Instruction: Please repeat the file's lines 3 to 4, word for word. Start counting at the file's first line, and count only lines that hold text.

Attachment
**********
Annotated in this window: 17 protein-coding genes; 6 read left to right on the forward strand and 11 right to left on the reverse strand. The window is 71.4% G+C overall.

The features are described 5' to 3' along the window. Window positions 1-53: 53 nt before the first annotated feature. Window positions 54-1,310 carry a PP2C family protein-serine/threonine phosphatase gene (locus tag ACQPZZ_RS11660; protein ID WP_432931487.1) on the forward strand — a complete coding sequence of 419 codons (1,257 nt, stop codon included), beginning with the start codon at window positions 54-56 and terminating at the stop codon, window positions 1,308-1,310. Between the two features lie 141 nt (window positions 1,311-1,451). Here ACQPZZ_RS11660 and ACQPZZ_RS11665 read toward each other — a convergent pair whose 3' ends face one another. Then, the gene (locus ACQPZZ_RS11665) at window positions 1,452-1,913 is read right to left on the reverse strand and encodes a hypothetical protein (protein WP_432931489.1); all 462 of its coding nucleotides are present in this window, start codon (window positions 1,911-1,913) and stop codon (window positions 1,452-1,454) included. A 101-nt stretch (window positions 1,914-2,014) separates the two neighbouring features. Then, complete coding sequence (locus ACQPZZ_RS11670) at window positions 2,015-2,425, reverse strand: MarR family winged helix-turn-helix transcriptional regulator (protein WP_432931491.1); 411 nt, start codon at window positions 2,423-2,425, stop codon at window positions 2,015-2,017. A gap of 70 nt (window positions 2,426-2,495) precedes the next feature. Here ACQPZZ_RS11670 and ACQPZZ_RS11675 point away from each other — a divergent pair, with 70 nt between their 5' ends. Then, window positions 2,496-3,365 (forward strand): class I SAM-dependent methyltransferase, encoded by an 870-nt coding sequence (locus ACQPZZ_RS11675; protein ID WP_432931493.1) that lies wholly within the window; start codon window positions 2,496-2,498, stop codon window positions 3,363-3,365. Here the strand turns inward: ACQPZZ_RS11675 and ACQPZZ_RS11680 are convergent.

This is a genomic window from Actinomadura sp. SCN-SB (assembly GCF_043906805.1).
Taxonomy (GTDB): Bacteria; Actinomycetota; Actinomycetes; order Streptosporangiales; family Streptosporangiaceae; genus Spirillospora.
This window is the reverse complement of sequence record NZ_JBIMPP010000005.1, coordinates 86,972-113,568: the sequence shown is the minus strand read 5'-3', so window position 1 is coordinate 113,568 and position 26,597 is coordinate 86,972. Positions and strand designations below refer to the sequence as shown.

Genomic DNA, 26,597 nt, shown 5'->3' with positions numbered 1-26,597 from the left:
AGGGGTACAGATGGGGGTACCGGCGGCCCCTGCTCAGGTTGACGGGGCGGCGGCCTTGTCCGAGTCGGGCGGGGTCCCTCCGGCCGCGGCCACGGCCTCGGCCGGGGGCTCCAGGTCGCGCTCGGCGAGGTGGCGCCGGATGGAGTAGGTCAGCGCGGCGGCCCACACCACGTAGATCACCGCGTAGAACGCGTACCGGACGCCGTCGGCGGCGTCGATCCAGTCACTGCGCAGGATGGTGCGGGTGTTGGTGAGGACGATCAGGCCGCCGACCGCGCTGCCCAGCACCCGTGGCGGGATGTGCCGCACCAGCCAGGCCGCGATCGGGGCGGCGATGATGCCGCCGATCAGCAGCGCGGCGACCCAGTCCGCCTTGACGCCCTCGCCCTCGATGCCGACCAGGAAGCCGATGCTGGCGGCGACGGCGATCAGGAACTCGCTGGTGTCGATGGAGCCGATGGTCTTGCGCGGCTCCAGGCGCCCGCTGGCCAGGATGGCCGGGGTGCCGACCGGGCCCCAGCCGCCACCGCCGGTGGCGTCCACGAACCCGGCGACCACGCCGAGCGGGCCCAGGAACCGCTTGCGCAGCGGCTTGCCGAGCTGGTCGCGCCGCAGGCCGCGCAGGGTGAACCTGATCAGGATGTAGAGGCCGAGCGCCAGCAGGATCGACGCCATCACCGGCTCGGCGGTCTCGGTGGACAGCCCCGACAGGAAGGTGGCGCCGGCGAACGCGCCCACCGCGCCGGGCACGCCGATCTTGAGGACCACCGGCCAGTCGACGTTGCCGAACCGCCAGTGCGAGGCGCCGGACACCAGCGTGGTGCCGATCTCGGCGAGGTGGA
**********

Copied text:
This is a genomic window from Actinomadura sp. SCN-SB (assembly GCF_043906805.1).
Taxonomy (GTDB): Bacteria; Actinomycetota; Actinomycetes; order Streptosporangiales; family Streptosporangiaceae; genus Spirillospora.